14. Use an ISO file maker app to convert the Windows 11 folder into an ISO file

Install Windows 11 from a custom ISO file in Boot Camp

  1. Open Boot Camp
  2. Choose the custom ISO file for the "ISO Image"
  3. Click "Install"
The Windows 11 installer should run via Boot Camp from here. Follow the on-screen prompts to get Windows 11 up and running.

The Windows 11 Boot Camp installer will be open when the operating system boots for the first time. Follow the prompts to get the compatibility drivers installed and finish the installation.

We do not recommend this procedure for most. There are no guarantees that the updates between reveal and release will not break the installation, and it remains to be seen if Microsoft will implement more robust TPM 2.0 checks prior to launch.
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Comments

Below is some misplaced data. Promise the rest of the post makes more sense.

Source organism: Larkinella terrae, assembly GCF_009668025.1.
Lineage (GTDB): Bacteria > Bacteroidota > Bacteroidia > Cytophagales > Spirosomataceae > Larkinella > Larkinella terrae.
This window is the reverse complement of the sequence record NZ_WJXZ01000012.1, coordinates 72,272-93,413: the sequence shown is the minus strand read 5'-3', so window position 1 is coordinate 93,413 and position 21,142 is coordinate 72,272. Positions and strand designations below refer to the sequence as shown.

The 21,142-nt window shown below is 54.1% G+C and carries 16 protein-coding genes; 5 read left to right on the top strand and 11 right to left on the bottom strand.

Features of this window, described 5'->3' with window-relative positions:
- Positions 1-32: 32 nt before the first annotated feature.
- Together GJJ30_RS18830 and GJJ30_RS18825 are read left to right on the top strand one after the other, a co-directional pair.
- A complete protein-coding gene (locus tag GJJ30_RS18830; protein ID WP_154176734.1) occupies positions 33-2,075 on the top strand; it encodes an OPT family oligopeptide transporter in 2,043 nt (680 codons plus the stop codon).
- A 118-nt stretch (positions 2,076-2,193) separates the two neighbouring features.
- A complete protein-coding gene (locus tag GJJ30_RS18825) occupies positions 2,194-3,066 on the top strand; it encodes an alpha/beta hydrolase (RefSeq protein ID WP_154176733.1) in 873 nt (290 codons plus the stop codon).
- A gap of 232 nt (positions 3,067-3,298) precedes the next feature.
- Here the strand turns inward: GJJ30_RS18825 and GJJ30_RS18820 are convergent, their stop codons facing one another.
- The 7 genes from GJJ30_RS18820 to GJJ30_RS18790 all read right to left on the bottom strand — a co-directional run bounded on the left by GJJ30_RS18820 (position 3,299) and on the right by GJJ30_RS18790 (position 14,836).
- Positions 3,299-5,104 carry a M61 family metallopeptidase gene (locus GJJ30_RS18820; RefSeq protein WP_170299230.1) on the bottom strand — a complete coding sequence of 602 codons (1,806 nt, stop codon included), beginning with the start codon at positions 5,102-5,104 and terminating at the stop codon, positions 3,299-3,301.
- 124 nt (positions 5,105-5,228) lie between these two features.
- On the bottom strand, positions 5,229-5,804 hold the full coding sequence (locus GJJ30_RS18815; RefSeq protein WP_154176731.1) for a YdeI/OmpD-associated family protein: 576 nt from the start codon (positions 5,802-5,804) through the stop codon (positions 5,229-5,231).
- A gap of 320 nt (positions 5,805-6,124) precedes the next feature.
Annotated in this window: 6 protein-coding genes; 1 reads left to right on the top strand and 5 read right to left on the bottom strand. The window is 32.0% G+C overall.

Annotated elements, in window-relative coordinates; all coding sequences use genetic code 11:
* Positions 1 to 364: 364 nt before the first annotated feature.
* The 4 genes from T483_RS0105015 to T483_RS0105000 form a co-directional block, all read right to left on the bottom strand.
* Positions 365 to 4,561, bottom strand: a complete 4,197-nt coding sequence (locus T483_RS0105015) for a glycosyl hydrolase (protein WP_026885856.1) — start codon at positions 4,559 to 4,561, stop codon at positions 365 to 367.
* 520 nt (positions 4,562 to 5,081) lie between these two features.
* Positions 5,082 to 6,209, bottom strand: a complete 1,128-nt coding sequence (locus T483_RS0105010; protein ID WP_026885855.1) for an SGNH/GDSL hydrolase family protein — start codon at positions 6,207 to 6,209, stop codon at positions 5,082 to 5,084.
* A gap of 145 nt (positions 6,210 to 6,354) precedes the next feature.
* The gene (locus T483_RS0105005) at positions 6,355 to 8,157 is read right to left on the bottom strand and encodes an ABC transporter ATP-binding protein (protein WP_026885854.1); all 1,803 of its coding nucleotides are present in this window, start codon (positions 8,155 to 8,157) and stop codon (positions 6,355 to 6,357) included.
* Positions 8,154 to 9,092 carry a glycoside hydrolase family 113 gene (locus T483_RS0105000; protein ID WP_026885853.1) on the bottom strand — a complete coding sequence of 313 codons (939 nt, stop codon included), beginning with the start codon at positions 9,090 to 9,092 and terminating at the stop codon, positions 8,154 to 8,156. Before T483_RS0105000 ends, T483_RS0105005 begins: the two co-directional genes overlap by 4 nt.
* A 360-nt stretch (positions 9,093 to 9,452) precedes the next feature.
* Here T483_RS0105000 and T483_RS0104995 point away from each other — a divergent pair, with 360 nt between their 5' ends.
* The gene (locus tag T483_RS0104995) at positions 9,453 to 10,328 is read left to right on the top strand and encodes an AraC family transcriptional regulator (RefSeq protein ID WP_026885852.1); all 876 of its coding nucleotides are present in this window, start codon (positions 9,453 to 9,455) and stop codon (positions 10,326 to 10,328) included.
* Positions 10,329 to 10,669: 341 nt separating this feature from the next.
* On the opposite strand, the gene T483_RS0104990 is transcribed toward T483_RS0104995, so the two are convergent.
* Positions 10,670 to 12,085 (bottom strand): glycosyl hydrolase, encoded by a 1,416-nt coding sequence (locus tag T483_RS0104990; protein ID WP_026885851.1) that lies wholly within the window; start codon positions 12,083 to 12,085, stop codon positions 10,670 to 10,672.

• Reply 1 of 55
    Good luck updating it. There will be helper utilities available from third parties to get Windows 11 installed on "incompatible" computers but updating it will require a reinstall. That's already true for Windows installs on external drives.
    dysamoria
  • Reply 2 of 55
    jdb8167jdb8167 Posts: 613member
    Ironic considering Nadella was practically begging Apple to port Messages to Windows. I think that at the same time as that request that they disable official Mac support for Windows should be examined by anti-trust investigators. Seems fishy to me. /s
    caladanianbyronl
  • Reply 3 of 55
    StrangeDaysStrangeDays Posts: 11,395member
    One weird trick...
    GeorgeBMac
  • Reply 4 of 55
    mcdavemcdave Posts: 1,698member
    Not the future of the Mac, let Windows go.
    Fidonet127KTR
  • Reply 5 of 55
    lkrupplkrupp Posts: 9,304member
    Accept the inevitable. The days of Windows on a Mac are coming quickly to an end. So are the days of the macOS on PC hackintosh. 
    Fidonet127
  • Reply 6 of 55
    zeus423zeus423 Posts: 110member
    I can live fine without Windows.
    KTRStrangeDaysNemo8408
  • Reply 7 of 55
    Fidonet127Fidonet127 Posts: 257member